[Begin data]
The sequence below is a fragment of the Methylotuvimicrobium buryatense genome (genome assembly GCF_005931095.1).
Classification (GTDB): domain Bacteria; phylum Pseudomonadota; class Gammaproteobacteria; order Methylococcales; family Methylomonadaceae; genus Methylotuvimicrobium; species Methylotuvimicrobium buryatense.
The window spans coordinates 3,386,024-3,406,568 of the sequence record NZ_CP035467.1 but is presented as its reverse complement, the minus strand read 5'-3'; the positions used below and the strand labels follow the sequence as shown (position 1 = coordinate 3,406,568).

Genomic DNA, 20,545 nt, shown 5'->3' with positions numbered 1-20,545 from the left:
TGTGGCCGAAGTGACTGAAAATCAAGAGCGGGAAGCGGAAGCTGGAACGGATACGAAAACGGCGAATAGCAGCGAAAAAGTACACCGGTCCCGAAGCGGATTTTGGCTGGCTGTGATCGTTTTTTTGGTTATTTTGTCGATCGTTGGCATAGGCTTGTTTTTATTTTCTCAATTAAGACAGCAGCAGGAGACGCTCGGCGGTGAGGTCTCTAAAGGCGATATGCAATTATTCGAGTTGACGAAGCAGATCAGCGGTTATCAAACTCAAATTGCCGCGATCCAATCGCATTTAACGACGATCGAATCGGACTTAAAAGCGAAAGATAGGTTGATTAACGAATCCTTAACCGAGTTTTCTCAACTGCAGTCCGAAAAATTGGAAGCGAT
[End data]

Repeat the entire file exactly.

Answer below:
The sequence below is a fragment of the Methylotuvimicrobium buryatense genome (genome assembly GCF_005931095.1).
Classification (GTDB): domain Bacteria; phylum Pseudomonadota; class Gammaproteobacteria; order Methylococcales; family Methylomonadaceae; genus Methylotuvimicrobium; species Methylotuvimicrobium buryatense.
The window spans coordinates 3,386,024-3,406,568 of the sequence record NZ_CP035467.1 but is presented as its reverse complement, the minus strand read 5'-3'; the positions used below and the strand labels follow the sequence as shown (position 1 = coordinate 3,406,568).

Genomic DNA, 20,545 nt, shown 5'->3' with positions numbered 1-20,545 from the left:
TGTGGCCGAAGTGACTGAAAATCAAGAGCGGGAAGCGGAAGCTGGAACGGATACGAAAACGGCGAATAGCAGCGAAAAAGTACACCGGTCCCGAAGCGGATTTTGGCTGGCTGTGATCGTTTTTTTGGTTATTTTGTCGATCGTTGGCATAGGCTTGTTTTTATTTTCTCAATTAAGACAGCAGCAGGAGACGCTCGGCGGTGAGGTCTCTAAAGGCGATATGCAATTATTCGAGTTGACGAAGCAGATCAGCGGTTATCAAACTCAAATTGCCGCGATCCAATCGCATTTAACGACGATCGAATCGGACTTAAAAGCGAAAGATAGGTTGATTAACGAATCCTTAACCGAGTTTTCTCAACTGCAGTCCGAAAAATTGGAAGCGAT